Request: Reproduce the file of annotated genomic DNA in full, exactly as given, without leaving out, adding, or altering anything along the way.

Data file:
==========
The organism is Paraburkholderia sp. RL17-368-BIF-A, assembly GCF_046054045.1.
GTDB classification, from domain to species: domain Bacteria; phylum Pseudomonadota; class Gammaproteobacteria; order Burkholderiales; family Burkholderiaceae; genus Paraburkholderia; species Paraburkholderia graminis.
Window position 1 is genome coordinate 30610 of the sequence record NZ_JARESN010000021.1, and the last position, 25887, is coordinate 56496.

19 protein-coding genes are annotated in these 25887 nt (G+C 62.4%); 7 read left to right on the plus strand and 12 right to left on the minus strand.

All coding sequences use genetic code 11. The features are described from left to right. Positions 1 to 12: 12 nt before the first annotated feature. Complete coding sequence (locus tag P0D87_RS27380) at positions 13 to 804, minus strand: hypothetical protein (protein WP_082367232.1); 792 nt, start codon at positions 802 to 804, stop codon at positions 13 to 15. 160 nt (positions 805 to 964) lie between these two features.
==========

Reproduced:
The organism is Paraburkholderia sp. RL17-368-BIF-A, assembly GCF_046054045.1.
GTDB classification, from domain to species: domain Bacteria; phylum Pseudomonadota; class Gammaproteobacteria; order Burkholderiales; family Burkholderiaceae; genus Paraburkholderia; species Paraburkholderia graminis.
Window position 1 is genome coordinate 30610 of the sequence record NZ_JARESN010000021.1, and the last position, 25887, is coordinate 56496.

19 protein-coding genes are annotated in these 25887 nt (G+C 62.4%); 7 read left to right on the plus strand and 12 right to left on the minus strand.

All coding sequences use genetic code 11. The features are described from left to right. Positions 1 to 12: 12 nt before the first annotated feature. Complete coding sequence (locus tag P0D87_RS27380) at positions 13 to 804, minus strand: hypothetical protein (protein WP_082367232.1); 792 nt, start codon at positions 802 to 804, stop codon at positions 13 to 15. 160 nt (positions 805 to 964) lie between these two features.